How To Align Your People Plan With Business Objectives

It all starts with strategic context.

Without clarity around the strategy of the organization, creating a “plan for people” and defining the role of talent management is not only difficult, it’s impossible.

Your people plan must serve the overall strategy of the organization. If it isn’t absolutely clear about what the strategy MEANS in terms of people, skills and competencies required, confusion and dysfunction “downstream” to talent management and every other function in the organization results.

There is no such thing as “good” alignment or “close” alignment. It either exists or it doesn’t and therefore the due diligence that must be applied to the process must be extremely disciplined and precise. Close enough isn’t good enough.

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The following process worked for me. It produced a succinct people plan for the business that was directly linked to business objectives, and had people marching in step.

1. First, the strategic game plan of the organization must contain a specific people plan with “people objectives” that define what talent is required to effectively execute the gale plan.

2. The CPO – Chief People Officer – must be at the executive planning table. A game plan that is developed without the fingerprints of the chief people leader will not produce the detailed direction required to align the human component of the organization to the desired strategic outcomes.

3. The people plan must be developed with sufficient granularity to answer these questions:
– what new competencies are required to achieve the new strategic goals defined in the game plan?
– what does the training and recruitment plan look like to acquire these new competencies? The timing of these actions must precisely parallel the strategy’s need for the new skills critical to deliver results within a specific timeframe.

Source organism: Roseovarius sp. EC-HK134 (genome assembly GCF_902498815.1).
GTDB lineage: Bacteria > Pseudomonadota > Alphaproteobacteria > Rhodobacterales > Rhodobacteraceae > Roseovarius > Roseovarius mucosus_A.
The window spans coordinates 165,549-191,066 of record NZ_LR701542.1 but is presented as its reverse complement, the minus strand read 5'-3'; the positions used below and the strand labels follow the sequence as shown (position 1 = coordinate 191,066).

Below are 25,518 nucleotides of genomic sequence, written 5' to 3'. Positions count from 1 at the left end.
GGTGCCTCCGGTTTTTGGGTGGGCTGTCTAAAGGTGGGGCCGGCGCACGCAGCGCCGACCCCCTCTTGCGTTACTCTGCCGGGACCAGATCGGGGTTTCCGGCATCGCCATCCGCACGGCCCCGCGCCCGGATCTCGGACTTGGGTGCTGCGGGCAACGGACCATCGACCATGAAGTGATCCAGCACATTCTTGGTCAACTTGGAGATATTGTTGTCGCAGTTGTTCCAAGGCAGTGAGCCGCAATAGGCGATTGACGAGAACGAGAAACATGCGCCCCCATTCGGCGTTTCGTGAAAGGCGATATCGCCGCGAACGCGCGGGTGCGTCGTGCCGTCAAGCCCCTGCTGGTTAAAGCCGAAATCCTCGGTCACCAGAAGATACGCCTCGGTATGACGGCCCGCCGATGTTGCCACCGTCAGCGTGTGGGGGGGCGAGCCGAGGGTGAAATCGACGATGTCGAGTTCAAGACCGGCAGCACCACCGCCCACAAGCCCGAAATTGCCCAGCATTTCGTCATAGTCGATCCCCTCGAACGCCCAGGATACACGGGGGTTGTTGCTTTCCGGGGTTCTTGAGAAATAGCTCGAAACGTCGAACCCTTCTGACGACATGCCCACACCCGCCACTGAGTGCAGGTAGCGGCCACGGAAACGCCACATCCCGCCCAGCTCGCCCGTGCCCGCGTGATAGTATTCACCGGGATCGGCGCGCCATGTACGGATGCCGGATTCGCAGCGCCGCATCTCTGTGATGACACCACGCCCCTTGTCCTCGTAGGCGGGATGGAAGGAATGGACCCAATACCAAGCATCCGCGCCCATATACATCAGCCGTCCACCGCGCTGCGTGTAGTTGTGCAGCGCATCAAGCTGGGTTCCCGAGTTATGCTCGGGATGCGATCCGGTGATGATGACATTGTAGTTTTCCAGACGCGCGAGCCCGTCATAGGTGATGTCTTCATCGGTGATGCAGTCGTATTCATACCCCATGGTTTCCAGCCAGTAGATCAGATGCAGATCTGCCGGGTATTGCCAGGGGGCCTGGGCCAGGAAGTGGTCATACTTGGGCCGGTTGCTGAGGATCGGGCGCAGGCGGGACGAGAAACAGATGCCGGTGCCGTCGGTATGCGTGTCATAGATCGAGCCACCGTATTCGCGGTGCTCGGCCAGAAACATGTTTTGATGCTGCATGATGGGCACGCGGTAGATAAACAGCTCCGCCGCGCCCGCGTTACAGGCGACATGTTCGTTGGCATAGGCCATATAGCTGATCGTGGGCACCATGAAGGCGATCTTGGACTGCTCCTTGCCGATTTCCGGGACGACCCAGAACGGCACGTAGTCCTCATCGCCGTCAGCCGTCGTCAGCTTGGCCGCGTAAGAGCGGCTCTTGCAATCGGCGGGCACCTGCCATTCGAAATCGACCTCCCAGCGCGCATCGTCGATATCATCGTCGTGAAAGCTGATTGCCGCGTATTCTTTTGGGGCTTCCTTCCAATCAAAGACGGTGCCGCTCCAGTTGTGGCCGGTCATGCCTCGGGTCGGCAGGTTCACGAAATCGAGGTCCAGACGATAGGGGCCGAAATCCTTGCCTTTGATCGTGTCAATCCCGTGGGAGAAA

– what existing competencies are no longer required?
– what training is needed to equip these people with the new skills required?
– what is the exit plan to move people out of the organization who are either incapable or unwilling to acquire the new expertise?
This piece is extremely important. You can’t have people hanging out with yesterday’s competencies and expect that you will be able to meet the new realities of the business. Only two options are available: train the new or exit the old.
– how do the elements of the people plan line up with strategic objectives? To get alignment, you have to demonstrate precisely how the outcome of each people plan element serves a corresponding component of the business strategy. For example which critical objectives of the business are satisfied by which of the new skills targeted to aquire? You need to be able to “see” the link directly, otherwise you can’t claim there is alignment.

4. The CPO must be held accountable to present the people plan back to the executive team that developed the organization’s game plan, and must PROVE that it is in alignment with the priorities of the strategy. This must be treated as an inquisition of sorts as the consequences of mis-alignment are serious: squandered resources and a dysfunctional culture.

Most organizations don’t apply this type of rigour to ensuring alignment, but complain of dysfunction.

You can’t have it both ways.

You will NEVER have talent management in alignment with business objectives if you don’t put in the discipline and hard work necessary to achieve it.

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